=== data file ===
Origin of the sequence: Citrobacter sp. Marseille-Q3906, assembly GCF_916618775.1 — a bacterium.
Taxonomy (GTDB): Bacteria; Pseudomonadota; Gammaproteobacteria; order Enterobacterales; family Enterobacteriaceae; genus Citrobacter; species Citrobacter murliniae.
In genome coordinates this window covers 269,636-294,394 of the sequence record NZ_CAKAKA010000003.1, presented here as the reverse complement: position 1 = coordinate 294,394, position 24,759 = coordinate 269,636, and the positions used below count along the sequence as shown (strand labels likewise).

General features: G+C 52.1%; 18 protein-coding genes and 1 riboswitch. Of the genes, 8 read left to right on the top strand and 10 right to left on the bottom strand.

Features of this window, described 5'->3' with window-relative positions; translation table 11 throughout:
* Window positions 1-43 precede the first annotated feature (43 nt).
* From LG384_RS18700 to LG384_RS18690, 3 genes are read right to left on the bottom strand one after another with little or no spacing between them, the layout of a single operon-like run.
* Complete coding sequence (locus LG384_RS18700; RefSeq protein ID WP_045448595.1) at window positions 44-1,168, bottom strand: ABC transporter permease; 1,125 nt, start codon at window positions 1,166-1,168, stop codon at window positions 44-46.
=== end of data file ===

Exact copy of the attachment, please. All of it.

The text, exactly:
Origin of the sequence: Citrobacter sp. Marseille-Q3906, assembly GCF_916618775.1 — a bacterium.
Taxonomy (GTDB): Bacteria; Pseudomonadota; Gammaproteobacteria; order Enterobacterales; family Enterobacteriaceae; genus Citrobacter; species Citrobacter murliniae.
In genome coordinates this window covers 269,636-294,394 of the sequence record NZ_CAKAKA010000003.1, presented here as the reverse complement: position 1 = coordinate 294,394, position 24,759 = coordinate 269,636, and the positions used below count along the sequence as shown (strand labels likewise).

General features: G+C 52.1%; 18 protein-coding genes and 1 riboswitch. Of the genes, 8 read left to right on the top strand and 10 right to left on the bottom strand.

Features of this window, described 5'->3' with window-relative positions; translation table 11 throughout:
* Window positions 1-43 precede the first annotated feature (43 nt).
* From LG384_RS18700 to LG384_RS18690, 3 genes are read right to left on the bottom strand one after another with little or no spacing between them, the layout of a single operon-like run.
* Complete coding sequence (locus LG384_RS18700; RefSeq protein ID WP_045448595.1) at window positions 44-1,168, bottom strand: ABC transporter permease; 1,125 nt, start codon at window positions 1,166-1,168, stop codon at window positions 44-46.